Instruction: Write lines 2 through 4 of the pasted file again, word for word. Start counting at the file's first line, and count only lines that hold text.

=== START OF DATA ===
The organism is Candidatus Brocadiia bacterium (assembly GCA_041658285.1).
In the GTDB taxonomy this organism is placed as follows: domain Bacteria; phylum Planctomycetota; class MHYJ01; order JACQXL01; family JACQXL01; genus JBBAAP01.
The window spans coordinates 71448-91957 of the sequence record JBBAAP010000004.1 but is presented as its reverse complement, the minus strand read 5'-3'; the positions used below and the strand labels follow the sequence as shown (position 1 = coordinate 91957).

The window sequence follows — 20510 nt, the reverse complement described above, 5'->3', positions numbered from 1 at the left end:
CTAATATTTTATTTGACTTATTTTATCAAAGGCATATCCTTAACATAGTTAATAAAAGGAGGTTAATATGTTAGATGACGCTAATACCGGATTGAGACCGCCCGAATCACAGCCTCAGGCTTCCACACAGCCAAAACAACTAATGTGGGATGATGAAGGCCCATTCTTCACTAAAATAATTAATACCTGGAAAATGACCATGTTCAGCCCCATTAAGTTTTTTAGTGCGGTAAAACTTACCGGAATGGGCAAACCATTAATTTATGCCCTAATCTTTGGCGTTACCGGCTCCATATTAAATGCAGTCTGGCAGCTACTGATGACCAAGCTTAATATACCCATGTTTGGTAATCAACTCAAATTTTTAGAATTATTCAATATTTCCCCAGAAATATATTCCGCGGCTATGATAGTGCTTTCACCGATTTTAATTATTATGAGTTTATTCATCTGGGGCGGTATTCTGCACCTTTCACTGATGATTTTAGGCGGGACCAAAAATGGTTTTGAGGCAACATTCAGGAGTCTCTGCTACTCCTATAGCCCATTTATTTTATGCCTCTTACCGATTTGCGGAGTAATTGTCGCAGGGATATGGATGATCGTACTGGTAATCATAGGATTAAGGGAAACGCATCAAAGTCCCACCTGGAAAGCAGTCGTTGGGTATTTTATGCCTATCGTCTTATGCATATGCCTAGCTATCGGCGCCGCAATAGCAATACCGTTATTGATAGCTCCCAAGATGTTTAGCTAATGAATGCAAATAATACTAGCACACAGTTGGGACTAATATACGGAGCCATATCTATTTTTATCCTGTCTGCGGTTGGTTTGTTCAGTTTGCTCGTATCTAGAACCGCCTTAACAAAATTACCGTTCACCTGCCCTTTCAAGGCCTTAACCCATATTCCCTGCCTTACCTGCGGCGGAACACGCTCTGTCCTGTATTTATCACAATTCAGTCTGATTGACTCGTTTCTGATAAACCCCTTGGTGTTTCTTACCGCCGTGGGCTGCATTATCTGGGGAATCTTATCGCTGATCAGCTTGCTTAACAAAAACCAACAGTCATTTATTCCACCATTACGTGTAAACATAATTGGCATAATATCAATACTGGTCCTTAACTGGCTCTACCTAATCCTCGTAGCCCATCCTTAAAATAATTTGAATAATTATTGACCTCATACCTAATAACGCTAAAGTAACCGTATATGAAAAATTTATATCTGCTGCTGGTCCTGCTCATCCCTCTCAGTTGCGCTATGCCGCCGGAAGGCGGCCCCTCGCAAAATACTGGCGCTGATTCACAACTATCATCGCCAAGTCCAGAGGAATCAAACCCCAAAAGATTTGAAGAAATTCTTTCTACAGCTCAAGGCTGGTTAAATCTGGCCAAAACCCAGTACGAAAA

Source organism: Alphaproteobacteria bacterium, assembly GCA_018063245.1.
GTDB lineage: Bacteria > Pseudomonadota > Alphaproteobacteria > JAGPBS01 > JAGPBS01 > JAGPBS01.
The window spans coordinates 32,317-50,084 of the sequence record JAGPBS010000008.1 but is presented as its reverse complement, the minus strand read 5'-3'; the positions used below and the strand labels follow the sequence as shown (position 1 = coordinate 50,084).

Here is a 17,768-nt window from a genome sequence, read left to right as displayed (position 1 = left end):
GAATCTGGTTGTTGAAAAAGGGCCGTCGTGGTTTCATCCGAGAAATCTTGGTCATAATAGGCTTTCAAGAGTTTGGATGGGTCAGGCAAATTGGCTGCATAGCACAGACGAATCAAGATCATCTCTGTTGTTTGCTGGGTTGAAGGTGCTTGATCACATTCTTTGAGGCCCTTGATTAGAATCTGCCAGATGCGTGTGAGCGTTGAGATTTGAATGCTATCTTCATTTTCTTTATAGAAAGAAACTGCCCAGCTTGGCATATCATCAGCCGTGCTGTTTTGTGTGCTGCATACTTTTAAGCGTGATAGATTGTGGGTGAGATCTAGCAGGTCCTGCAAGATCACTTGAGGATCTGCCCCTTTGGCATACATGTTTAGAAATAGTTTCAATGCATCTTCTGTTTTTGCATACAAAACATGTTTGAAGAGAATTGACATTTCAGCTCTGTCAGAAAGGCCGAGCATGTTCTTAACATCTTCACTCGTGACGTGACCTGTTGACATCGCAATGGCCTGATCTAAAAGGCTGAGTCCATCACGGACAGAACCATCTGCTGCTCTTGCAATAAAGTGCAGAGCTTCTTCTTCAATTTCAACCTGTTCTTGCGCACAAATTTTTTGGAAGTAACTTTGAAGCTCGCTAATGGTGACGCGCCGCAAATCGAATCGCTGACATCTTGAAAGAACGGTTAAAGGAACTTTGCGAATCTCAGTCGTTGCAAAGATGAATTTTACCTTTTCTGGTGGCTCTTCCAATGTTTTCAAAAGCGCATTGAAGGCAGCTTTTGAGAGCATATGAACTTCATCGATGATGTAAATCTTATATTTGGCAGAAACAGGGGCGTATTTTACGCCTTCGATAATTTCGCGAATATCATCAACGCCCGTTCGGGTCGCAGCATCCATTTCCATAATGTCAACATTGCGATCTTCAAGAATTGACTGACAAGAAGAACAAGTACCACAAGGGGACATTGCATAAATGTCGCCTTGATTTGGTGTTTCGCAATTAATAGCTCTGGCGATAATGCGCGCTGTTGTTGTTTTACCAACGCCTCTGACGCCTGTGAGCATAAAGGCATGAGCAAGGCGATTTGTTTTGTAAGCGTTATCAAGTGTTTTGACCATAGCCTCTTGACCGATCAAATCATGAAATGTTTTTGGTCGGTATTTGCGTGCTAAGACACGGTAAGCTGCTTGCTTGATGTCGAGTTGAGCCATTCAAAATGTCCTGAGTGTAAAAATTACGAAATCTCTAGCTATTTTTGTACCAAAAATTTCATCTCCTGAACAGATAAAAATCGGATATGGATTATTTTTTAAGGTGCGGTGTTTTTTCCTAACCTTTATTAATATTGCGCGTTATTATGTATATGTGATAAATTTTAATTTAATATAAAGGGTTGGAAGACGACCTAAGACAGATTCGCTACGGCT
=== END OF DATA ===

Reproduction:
In the GTDB taxonomy this organism is placed as follows: domain Bacteria; phylum Planctomycetota; class MHYJ01; order JACQXL01; family JACQXL01; genus JBBAAP01.
The window spans coordinates 71448-91957 of the sequence record JBBAAP010000004.1 but is presented as its reverse complement, the minus strand read 5'-3'; the positions used below and the strand labels follow the sequence as shown (position 1 = coordinate 91957).

The window sequence follows — 20510 nt, the reverse complement described above, 5'->3', positions numbered from 1 at the left end: